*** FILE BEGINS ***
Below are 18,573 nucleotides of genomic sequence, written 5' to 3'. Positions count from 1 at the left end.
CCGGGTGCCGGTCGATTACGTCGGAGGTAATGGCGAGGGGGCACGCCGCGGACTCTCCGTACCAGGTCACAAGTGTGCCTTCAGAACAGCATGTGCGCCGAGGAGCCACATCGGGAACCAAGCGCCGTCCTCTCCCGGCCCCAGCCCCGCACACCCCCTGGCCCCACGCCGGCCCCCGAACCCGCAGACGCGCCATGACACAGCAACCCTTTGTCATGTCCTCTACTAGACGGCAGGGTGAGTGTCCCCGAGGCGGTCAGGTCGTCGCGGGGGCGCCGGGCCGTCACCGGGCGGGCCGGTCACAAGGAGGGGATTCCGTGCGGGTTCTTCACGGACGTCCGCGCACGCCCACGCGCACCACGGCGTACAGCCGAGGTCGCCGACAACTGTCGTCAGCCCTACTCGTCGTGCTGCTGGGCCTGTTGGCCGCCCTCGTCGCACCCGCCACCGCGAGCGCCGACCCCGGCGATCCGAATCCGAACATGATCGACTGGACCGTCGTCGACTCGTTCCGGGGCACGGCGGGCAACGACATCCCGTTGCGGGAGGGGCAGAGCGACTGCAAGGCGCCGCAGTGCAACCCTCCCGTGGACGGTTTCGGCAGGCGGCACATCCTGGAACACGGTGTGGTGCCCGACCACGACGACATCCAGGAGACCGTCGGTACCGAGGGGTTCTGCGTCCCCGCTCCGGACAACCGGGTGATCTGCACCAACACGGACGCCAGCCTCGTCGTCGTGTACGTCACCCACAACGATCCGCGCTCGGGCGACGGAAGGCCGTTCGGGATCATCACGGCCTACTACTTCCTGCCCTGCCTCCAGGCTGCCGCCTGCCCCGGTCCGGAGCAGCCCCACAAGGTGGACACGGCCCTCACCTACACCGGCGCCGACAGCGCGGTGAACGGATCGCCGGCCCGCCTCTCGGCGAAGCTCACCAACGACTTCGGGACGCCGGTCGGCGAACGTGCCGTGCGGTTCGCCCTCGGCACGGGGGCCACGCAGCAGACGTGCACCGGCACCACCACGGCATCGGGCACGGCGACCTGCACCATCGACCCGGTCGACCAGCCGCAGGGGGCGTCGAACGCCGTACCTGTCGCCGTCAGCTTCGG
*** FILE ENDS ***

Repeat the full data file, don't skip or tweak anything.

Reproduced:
Below are 18,573 nucleotides of genomic sequence, written 5' to 3'. Positions count from 1 at the left end.
CCGGGTGCCGGTCGATTACGTCGGAGGTAATGGCGAGGGGGCACGCCGCGGACTCTCCGTACCAGGTCACAAGTGTGCCTTCAGAACAGCATGTGCGCCGAGGAGCCACATCGGGAACCAAGCGCCGTCCTCTCCCGGCCCCAGCCCCGCACACCCCCTGGCCCCACGCCGGCCCCCGAACCCGCAGACGCGCCATGACACAGCAACCCTTTGTCATGTCCTCTACTAGACGGCAGGGTGAGTGTCCCCGAGGCGGTCAGGTCGTCGCGGGGGCGCCGGGCCGTCACCGGGCGGGCCGGTCACAAGGAGGGGATTCCGTGCGGGTTCTTCACGGACGTCCGCGCACGCCCACGCGCACCACGGCGTACAGCCGAGGTCGCCGACAACTGTCGTCAGCCCTACTCGTCGTGCTGCTGGGCCTGTTGGCCGCCCTCGTCGCACCCGCCACCGCGAGCGCCGACCCCGGCGATCCGAATCCGAACATGATCGACTGGACCGTCGTCGACTCGTTCCGGGGCACGGCGGGCAACGACATCCCGTTGCGGGAGGGGCAGAGCGACTGCAAGGCGCCGCAGTGCAACCCTCCCGTGGACGGTTTCGGCAGGCGGCACATCCTGGAACACGGTGTGGTGCCCGACCACGACGACATCCAGGAGACCGTCGGTACCGAGGGGTTCTGCGTCCCCGCTCCGGACAACCGGGTGATCTGCACCAACACGGACGCCAGCCTCGTCGTCGTGTACGTCACCCACAACGATCCGCGCTCGGGCGACGGAAGGCCGTTCGGGATCATCACGGCCTACTACTTCCTGCCCTGCCTCCAGGCTGCCGCCTGCCCCGGTCCGGAGCAGCCCCACAAGGTGGACACGGCCCTCACCTACACCGGCGCCGACAGCGCGGTGAACGGATCGCCGGCCCGCCTCTCGGCGAAGCTCACCAACGACTTCGGGACGCCGGTCGGCGAACGTGCCGTGCGGTTCGCCCTCGGCACGGGGGCCACGCAGCAGACGTGCACCGGCACCACCACGGCATCGGGCACGGCGACCTGCACCATCGACCCGGTCGACCAGCCGCAGGGGGCGTCGAACGCCGTACCTGTCGCCGTCAGCTTCGG